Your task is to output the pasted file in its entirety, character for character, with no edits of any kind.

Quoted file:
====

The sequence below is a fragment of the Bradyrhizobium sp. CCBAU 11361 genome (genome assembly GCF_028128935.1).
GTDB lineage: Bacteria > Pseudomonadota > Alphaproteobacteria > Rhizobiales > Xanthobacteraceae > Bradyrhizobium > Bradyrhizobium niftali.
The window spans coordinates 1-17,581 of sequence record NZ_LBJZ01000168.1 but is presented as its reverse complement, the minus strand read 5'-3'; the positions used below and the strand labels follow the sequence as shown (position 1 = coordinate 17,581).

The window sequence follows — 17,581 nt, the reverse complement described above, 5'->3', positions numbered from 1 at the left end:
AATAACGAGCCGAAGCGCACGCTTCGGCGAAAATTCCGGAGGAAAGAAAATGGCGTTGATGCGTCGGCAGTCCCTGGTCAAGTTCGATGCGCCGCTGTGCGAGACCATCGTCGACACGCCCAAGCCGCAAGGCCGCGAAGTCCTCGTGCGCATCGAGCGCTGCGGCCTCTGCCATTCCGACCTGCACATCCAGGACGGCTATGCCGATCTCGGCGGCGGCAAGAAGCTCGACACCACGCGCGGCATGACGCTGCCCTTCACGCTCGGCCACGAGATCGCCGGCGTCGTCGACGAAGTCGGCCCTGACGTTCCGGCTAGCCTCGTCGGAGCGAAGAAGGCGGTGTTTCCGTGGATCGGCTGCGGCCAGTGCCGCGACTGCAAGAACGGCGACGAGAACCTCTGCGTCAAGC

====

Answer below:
The sequence below is a fragment of the Bradyrhizobium sp. CCBAU 11361 genome (genome assembly GCF_028128935.1).
GTDB lineage: Bacteria > Pseudomonadota > Alphaproteobacteria > Rhizobiales > Xanthobacteraceae > Bradyrhizobium > Bradyrhizobium niftali.
The window spans coordinates 1-17,581 of sequence record NZ_LBJZ01000168.1 but is presented as its reverse complement, the minus strand read 5'-3'; the positions used below and the strand labels follow the sequence as shown (position 1 = coordinate 17,581).

The window sequence follows — 17,581 nt, the reverse complement described above, 5'->3', positions numbered from 1 at the left end:
AATAACGAGCCGAAGCGCACGCTTCGGCGAAAATTCCGGAGGAAAGAAAATGGCGTTGATGCGTCGGCAGTCCCTGGTCAAGTTCGATGCGCCGCTGTGCGAGACCATCGTCGACACGCCCAAGCCGCAAGGCCGCGAAGTCCTCGTGCGCATCGAGCGCTGCGGCCTCTGCCATTCCGACCTGCACATCCAGGACGGCTATGCCGATCTCGGCGGCGGCAAGAAGCTCGACACCACGCGCGGCATGACGCTGCCCTTCACGCTCGGCCACGAGATCGCCGGCGTCGTCGACGAAGTCGGCCCTGACGTTCCGGCTAGCCTCGTCGGAGCGAAGAAGGCGGTGTTTCCGTGGATCGGCTGCGGCCAGTGCCGCGACTGCAAGAACGGCGACGAGAACCTCTGCGTCAAGC